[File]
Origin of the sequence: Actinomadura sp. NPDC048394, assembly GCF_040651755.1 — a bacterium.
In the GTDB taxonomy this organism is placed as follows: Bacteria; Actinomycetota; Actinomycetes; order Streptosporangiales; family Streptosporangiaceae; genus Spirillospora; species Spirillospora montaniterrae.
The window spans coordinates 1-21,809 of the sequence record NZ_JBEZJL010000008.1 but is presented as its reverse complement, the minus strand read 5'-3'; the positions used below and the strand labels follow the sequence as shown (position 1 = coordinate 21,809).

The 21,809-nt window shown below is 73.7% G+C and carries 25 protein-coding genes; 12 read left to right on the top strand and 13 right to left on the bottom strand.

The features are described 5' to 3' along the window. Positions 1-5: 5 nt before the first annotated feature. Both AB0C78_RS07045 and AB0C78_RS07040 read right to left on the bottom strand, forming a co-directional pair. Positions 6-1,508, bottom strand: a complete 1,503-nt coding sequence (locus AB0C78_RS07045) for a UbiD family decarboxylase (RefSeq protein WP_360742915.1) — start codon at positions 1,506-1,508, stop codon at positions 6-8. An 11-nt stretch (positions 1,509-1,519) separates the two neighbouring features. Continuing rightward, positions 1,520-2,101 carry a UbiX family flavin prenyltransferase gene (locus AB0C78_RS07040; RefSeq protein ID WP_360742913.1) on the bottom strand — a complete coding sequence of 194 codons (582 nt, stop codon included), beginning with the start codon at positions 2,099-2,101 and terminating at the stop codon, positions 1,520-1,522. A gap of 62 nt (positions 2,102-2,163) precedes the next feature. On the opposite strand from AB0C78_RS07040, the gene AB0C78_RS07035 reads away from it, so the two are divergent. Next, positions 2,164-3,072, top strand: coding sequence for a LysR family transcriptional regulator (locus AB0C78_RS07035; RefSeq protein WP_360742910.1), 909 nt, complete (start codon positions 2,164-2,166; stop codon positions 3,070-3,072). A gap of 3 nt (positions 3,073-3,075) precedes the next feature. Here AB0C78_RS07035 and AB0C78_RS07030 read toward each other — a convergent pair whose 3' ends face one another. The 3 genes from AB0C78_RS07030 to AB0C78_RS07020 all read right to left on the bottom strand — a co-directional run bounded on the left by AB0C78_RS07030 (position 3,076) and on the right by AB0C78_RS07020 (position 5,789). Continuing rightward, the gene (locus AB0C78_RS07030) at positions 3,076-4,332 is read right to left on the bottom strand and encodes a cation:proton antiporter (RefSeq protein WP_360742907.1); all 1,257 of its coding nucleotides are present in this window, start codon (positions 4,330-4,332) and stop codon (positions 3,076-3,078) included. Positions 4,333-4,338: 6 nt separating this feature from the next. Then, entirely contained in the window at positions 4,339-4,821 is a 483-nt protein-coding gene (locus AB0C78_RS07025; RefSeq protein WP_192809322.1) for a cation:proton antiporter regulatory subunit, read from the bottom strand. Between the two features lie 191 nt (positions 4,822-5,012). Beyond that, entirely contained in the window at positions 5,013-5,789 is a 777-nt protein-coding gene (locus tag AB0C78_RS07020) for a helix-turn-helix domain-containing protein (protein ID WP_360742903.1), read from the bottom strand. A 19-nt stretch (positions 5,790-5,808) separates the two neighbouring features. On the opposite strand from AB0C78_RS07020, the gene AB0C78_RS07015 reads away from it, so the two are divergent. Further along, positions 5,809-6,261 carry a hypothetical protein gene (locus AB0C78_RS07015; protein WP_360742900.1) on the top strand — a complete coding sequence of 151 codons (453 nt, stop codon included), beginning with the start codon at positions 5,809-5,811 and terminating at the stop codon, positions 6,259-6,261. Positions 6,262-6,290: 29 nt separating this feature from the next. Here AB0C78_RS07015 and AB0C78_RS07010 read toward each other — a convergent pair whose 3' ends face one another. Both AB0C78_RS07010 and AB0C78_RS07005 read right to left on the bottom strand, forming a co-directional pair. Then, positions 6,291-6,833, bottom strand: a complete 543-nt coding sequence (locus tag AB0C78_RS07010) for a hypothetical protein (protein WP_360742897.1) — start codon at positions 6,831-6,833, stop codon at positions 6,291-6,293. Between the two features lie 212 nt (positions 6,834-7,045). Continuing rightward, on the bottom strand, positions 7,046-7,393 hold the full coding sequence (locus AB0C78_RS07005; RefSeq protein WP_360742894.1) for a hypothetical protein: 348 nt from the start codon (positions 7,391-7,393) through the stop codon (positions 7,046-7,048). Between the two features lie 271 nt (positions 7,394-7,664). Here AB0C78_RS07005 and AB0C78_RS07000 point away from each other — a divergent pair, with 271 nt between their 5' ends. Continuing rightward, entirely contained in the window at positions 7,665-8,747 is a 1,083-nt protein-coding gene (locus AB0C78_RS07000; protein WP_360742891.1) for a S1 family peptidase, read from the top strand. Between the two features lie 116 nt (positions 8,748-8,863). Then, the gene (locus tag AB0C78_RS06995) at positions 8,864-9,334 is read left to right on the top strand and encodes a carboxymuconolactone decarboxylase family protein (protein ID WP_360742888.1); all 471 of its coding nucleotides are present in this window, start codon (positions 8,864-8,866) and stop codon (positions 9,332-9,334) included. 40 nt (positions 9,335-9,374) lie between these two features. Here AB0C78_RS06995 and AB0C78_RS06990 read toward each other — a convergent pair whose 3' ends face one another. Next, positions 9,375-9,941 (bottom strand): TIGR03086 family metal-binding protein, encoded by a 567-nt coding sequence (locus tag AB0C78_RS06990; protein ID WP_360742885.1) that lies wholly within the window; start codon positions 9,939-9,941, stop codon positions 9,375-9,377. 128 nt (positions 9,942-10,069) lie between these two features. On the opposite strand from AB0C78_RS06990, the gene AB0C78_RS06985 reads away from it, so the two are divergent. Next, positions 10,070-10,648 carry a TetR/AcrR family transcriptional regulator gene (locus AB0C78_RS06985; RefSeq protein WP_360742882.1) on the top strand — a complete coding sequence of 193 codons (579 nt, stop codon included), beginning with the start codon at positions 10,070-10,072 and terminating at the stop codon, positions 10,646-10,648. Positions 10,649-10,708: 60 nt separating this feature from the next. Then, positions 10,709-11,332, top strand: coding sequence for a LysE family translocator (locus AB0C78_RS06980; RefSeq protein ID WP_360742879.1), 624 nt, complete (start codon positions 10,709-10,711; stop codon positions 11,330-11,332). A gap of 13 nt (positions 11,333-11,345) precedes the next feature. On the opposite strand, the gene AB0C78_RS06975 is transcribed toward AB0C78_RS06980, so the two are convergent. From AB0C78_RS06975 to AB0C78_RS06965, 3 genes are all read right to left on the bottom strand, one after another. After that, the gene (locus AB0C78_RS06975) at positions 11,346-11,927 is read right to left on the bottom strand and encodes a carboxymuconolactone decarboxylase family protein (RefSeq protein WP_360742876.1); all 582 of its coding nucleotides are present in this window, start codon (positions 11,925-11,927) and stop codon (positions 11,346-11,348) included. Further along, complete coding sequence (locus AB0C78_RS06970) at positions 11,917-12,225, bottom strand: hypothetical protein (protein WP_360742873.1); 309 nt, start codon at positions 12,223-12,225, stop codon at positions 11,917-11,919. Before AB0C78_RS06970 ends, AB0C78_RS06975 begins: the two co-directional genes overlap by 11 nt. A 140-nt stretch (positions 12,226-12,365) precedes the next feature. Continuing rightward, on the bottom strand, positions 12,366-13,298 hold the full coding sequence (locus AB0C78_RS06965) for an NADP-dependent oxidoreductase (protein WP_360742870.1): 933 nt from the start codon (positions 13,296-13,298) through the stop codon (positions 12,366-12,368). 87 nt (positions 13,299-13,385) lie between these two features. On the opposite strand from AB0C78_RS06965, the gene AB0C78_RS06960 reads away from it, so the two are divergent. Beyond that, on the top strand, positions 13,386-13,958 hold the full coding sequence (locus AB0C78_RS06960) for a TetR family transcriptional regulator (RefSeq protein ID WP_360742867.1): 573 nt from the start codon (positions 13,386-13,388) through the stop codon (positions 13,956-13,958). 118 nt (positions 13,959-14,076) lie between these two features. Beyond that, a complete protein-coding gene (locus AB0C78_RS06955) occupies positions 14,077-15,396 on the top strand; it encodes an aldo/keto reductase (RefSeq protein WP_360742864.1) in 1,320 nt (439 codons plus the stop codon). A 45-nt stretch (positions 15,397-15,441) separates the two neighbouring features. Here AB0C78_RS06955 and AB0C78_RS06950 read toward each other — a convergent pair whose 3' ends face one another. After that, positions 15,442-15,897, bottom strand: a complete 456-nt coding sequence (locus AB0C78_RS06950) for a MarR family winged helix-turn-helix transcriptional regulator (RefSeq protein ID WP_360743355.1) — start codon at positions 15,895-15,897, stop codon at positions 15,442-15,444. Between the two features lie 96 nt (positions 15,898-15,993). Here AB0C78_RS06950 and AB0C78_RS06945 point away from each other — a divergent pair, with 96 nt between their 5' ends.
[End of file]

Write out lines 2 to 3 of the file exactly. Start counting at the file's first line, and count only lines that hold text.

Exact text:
In the GTDB taxonomy this organism is placed as follows: Bacteria; Actinomycetota; Actinomycetes; order Streptosporangiales; family Streptosporangiaceae; genus Spirillospora; species Spirillospora montaniterrae.
The window spans coordinates 1-21,809 of the sequence record NZ_JBEZJL010000008.1 but is presented as its reverse complement, the minus strand read 5'-3'; the positions used below and the strand labels follow the sequence as shown (position 1 = coordinate 21,809).